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The deal with Iran, and what comes next

The agreement with Iran opens up new possibilities for both the United States and Russia in the Middle East.
Iranian Foreign Minister Mohammad Javad Zarif (2nd R) hugs French Foreign Minister Laurent Fabius after a ceremony at the United Nations in Geneva November 24, 2013.  Iran and six world powers reached a breakthrough agreement early on Sunday to curb Tehran's nuclear programme in exchange for limited sanctions relief, in a first step towards resolving a dangerous decade-old standoff. REUTERS/Denis Balibouse (SWITZERLAND - Tags: POLITICS ENERGY TPX IMAGES OF THE DAY) - RTX15QNB

The “joint plan of action” agreed to by six major powers and Iran in Geneva today is nothing short of a breakthrough, not only as an initial step in dealing with Iran’s nuclear program but also for broader issues of regional security in the Middle East.

The deal itself lays out a plan for the next six months while a comprehensive nuclear pact is negotiated. During these six months, Iran has agreed to unprecedented monitoring of its nuclear facilities, a halt to new centrifuge installation and uranium enrichment over 5% and no further development at Natanz, Fordow and the Arak reactor in return for some sanctions relief.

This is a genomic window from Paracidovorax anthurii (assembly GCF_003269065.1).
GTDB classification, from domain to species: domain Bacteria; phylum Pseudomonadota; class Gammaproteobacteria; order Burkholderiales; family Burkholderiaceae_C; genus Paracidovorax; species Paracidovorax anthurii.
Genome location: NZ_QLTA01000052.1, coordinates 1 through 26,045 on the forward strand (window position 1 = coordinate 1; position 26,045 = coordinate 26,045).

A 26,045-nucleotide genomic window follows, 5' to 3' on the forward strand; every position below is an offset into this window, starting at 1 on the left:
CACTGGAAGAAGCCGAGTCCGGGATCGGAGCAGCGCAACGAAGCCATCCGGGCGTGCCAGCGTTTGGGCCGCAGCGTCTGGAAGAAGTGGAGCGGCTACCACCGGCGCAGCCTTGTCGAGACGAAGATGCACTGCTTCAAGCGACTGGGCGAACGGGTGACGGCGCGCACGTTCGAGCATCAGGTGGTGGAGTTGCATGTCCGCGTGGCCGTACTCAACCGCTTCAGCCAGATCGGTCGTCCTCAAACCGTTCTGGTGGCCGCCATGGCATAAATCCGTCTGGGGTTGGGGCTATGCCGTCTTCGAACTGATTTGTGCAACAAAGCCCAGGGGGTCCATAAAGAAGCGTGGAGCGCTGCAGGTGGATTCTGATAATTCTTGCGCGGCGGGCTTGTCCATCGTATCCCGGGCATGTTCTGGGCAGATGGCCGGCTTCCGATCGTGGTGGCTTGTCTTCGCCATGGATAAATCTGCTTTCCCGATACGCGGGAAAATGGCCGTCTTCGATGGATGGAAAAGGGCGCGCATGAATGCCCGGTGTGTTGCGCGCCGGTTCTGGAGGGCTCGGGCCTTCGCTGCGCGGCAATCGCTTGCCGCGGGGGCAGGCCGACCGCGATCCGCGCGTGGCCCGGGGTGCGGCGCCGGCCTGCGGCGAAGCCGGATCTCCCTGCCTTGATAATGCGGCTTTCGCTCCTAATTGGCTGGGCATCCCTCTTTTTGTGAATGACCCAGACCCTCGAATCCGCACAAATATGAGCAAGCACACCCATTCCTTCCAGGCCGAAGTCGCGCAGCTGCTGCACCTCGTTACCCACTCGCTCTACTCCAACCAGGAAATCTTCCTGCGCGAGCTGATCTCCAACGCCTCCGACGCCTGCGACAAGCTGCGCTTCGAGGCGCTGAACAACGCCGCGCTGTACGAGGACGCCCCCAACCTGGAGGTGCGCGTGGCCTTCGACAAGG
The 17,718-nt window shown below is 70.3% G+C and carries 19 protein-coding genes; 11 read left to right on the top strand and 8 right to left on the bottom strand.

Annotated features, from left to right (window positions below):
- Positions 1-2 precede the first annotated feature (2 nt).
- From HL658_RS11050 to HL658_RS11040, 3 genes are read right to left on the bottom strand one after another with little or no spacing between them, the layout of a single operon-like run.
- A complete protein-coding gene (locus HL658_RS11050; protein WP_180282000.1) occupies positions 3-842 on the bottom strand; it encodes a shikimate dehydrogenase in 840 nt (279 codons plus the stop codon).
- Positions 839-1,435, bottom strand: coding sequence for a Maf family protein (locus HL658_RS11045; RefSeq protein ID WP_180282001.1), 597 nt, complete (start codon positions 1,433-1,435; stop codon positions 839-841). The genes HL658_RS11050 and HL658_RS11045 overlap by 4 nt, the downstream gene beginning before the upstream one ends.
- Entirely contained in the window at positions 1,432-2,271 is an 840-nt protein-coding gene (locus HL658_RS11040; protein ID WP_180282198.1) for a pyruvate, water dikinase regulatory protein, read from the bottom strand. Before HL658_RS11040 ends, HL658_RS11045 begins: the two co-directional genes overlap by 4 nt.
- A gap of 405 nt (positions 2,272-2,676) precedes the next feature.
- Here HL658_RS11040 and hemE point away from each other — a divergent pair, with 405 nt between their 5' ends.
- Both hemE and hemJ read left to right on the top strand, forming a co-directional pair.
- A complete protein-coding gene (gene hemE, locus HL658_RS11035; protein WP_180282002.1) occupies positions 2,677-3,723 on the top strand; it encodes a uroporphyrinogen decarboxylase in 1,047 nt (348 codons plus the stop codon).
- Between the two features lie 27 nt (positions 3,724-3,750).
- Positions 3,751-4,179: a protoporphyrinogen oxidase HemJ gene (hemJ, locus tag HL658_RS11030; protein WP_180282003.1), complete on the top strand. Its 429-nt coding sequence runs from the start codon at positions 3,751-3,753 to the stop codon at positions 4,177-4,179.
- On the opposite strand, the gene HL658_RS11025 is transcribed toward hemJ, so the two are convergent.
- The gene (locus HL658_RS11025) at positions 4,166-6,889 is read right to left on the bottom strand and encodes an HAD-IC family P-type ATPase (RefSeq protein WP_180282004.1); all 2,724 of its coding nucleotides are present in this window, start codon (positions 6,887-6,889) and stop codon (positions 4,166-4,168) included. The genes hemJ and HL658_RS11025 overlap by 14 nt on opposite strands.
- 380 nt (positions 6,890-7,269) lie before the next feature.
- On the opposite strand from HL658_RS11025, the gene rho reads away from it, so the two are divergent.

Laura Rozen, covering the talks in Geneva, broke the story of how the talks were facilitated by secret backchannel diplomacy by US Deputy Secretary of State William Burns.

US Secretary of State John Kerry addressed critics of the deal when he said today, “There are those who will assert that this deal is imperfect. Well, they, too, bear a responsibility, and that is to tell people what the better alternative is.”

The alternative, it seems, would be more sanctions, which would likely result in less monitoring, more centrifuges, more enrichment above 5%, further development at Natanz, Fordow and Arak, a possible end to negotiations as Iranian hard-liners would undercut President Hassan Rouhani and Foreign Minister Mohammad Javad Zarif, and increased prospects for a military strike. It is hard to see how the objective of preventing an Iranian nuclear weapon is served over the next six months by this alternative.